09/13/2018 - 09/13/2018
After close to 10 hours of sleep, I woke before they came by with the wakeup call. I felt so much better than last night, but was still disgusting. After a nice baby wipe bath, I felt much nicer though. Of course, after I had finished, they brought by warm washing water and soap.
Everything was covered in frost, and we're only at the first camp.
I prepped my daypack with way less than I had carried yesterday and showed up for breakfast. They served porridge, eggs, vegetables, and hot dogs. I ate what I could, but mostly enjoyed the hot cocoa.
We took off from camp at around 8.
The moreland path was super steep and rocky. The trees and shrubs only reached to the height of a person (taller than a leprechaun) and aren't nearly as dense as in the jungle part. We saw lots of clusters of tiny flowers not more than a cm in diameter, as well as gladiolas. Around this point, we started to see and hear large black ravens.
We hiked for quite a while. I felt that we had passed the midpoint for sure as today's hike is listed at 3-6 hours, and I estimated that we had been hiking 3-4 already. Also, while lots of porters passed us, we seemed to be going at a normal pace based on the other tourists. They'd pass us, but later we'd pass them while they rested (and repeat). I asked, and was told that the midpoint was over an hour away.
WHAT!?! How could that be?
Well, it was 9:10 and we had been hiking only a little over an hour.
As the path continued on very steep and rocky, I realized how unprepared I was for this. I had been swimming (exercise with low oxygen), and I did a lot of hiking to/from work, and did a lot of hiking around our area, as well as running. But all of these paths are well-maintained dirt that is relatively smooth from side to side. You can keep at a semi-constant pace and maintain running breathing as opposed to the uneven ground here that messed with my rhythm. Also, I'd hike 1 hour uphill one way or even 4 round trip, but that means you get as much down as up. Here, it's just hours of up, with no down to break it up.
Part of the path even required a little bouldering.
I kept thinking the path would improve just around the bend. There were some less-rocky dirt parts, but for the most part, it was uneven and I found it difficult to use my proper breathing.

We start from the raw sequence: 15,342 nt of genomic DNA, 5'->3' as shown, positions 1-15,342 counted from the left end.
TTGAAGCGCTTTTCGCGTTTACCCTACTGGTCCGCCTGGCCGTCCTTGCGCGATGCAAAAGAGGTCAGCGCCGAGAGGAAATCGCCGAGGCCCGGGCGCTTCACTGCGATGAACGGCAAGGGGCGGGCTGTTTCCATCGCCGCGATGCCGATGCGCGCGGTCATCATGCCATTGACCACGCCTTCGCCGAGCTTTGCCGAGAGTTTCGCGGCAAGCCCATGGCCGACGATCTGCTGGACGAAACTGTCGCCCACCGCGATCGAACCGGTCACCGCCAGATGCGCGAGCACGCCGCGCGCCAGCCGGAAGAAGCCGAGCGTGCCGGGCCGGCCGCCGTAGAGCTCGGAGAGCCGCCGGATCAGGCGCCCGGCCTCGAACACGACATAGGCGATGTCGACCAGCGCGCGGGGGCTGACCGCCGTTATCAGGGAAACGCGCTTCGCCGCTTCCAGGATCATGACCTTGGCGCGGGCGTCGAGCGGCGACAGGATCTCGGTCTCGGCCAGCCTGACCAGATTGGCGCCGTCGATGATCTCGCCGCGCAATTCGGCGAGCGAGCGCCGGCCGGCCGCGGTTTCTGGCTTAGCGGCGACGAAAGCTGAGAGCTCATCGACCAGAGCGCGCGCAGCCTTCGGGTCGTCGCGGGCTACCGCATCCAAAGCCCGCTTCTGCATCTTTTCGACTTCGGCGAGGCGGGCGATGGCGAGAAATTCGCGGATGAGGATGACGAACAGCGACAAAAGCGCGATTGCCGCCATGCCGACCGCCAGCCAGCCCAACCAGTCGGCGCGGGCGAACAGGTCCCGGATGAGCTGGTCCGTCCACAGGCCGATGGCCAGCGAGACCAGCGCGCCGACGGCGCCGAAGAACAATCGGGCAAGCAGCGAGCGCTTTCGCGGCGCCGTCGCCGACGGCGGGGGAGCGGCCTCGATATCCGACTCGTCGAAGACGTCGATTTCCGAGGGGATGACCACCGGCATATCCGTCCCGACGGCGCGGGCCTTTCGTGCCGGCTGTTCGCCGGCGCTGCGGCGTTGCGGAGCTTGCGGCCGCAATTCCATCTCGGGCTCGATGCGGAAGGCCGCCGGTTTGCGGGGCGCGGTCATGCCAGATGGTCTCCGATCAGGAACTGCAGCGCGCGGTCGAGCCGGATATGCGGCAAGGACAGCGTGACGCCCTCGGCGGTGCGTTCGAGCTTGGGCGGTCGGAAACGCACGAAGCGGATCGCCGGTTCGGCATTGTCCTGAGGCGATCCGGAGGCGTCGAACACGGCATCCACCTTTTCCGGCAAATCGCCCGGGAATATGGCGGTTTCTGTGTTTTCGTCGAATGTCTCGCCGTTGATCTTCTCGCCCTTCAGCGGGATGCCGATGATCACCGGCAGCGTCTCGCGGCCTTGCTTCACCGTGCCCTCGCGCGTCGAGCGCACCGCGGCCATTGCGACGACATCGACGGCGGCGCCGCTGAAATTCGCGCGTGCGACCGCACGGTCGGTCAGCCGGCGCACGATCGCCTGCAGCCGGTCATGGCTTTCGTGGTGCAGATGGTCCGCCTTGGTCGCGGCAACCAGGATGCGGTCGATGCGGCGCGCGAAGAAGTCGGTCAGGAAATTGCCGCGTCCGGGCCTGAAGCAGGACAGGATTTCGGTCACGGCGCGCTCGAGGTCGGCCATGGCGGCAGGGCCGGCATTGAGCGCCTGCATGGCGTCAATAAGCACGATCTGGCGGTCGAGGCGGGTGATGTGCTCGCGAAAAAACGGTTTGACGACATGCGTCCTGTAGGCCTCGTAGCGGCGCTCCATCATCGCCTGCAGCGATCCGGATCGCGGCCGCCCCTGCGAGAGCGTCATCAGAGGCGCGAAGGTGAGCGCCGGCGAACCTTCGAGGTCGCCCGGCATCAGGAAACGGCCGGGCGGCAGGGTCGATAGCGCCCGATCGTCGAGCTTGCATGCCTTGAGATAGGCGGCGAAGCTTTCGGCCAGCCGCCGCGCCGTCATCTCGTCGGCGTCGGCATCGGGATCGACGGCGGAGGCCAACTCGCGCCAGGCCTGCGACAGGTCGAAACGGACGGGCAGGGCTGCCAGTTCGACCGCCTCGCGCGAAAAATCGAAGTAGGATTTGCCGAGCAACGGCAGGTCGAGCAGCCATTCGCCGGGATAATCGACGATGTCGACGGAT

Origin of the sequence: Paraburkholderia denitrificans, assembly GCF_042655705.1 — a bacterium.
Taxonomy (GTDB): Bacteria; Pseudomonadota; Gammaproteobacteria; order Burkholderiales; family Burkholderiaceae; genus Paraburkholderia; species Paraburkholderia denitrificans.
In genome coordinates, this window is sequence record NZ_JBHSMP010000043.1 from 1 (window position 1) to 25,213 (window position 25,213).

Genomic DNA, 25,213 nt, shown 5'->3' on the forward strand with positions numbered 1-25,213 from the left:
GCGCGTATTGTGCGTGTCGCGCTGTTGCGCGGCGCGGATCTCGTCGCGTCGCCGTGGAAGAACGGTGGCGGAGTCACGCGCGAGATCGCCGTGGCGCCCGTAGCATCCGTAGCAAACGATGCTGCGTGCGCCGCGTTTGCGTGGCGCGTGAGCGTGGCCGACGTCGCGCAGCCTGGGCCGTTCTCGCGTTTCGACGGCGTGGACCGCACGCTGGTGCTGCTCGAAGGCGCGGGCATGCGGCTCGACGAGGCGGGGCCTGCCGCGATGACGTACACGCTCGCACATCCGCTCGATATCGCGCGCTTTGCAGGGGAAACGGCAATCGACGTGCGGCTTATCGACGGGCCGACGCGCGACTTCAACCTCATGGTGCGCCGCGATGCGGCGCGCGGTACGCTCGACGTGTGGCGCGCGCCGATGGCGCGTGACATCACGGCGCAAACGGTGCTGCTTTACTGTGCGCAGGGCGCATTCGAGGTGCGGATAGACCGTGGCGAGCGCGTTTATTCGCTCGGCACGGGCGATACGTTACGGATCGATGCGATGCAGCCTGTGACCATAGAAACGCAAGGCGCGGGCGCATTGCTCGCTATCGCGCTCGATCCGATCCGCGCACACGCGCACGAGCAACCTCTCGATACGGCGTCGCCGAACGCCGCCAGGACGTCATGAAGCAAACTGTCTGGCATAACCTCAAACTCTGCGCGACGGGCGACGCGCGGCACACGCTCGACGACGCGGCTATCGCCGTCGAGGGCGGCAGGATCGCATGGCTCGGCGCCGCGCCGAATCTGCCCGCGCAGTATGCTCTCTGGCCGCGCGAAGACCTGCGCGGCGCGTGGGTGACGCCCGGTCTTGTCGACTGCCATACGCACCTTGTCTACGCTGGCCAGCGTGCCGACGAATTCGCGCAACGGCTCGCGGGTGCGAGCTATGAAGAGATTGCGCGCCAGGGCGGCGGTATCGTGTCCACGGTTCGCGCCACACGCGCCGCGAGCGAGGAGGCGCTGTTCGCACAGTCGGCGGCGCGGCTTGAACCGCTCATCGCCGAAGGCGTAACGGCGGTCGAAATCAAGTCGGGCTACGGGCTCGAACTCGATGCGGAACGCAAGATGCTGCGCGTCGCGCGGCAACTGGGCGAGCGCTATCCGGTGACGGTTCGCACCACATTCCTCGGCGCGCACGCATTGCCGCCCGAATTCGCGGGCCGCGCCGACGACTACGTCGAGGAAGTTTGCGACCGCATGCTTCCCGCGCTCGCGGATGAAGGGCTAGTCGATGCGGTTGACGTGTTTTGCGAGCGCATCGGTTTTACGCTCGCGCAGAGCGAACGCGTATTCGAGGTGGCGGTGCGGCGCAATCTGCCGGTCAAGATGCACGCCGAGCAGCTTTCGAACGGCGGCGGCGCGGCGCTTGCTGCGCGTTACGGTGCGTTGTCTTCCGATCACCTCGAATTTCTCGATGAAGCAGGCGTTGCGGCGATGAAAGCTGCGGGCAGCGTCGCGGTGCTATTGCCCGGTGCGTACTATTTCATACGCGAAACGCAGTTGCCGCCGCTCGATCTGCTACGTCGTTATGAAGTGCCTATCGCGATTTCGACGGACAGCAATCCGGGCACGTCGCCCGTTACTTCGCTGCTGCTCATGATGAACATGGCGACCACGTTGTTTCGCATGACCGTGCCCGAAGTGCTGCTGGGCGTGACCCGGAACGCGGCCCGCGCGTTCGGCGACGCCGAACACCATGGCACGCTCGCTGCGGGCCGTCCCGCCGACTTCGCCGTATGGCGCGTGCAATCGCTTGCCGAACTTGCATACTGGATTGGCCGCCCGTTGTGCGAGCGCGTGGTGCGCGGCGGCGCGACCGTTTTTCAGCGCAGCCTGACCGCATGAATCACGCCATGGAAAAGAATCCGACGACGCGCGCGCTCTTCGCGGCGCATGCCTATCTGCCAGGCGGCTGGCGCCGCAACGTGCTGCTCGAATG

Finally, the path turned downhill and even and we relaxed for the last portion into Shira Camp (12500 ft, 3.8km altitude).
This time, I had no issues signing in. I used a lighter bag, paced myself, and felt good at the end of the day. My nose had been a bit runny, but that's manageable and non-serious.
We saw some porters headed down from camp to help those who couldn't make it. I felt bad for them, but had a new sense of confidence that I can do this. I will be able to summit.
Still, I have a million-dollar idea for a local: set up a massage shop at the camps. I bet tourists would pay exorbitant amounts of money for massages after a day of hiking.
When we got to camp, the guides sang us their Hakuna Matata song. It's not the Disney version, and I only recognized place names, but no other words.
We had a great peanut soup for lunch and realized that on day 2 we had almost half finished the bottle of chili sauce. We enjoyed watching the ravens as we ate.
Then, it was time to get clean clothes on and take a nap!
When hiking, we had passed one layer of clouds and they were below us, like they are when you're in an airplane. But, there was another layer of clouds above us. Occasionally we had walked through them. Yes. We literally walked through clouds. They're chilly and moist, and basically just like fog. The second layer also means that while it may not be raining below, it can be raining at our altitude.
When I woke from my nap, it was drizzling, but by the time I had to use the toilet, it poured. My rain gear was in the guide's bag as it was heavy and they helped lighten my load by taking it. I snuggled more into the mummy bag and tried to hold it until the rain let up. Eventually, I put on my partner's raincoat, grabbed his umbrella, and braved it. Of course, the rain that had lightened when I decided to gear up had started to pour even more by the time I was ready to go out.
The restroom tent is only a few meters/yards from our tent, but it still takes a lot of effort given that the tents are low to the ground and altitude increases even the effort of standing. I'm just glad we had a restroom tent and didn't have to walk all the way to the public bathrooms.
I also started to cough today. The "stomach engineer" heard and made me some ginger tea. These guys really do take care of you well. For example, one of the zippers on one of my pouches broke. I was ready to declare it trash, but the assistant guide took it and had somebody repair it for me.
The rest of the day, I relaxed with my kindle, had dinner, and went to sleep. I was lulled into slumber by the gentle rumble of voices from the various camps. Really, the magic is not getting to sleep the first time, but staying asleep as you turn over and getting back to sleep quickly after bathroom breaks.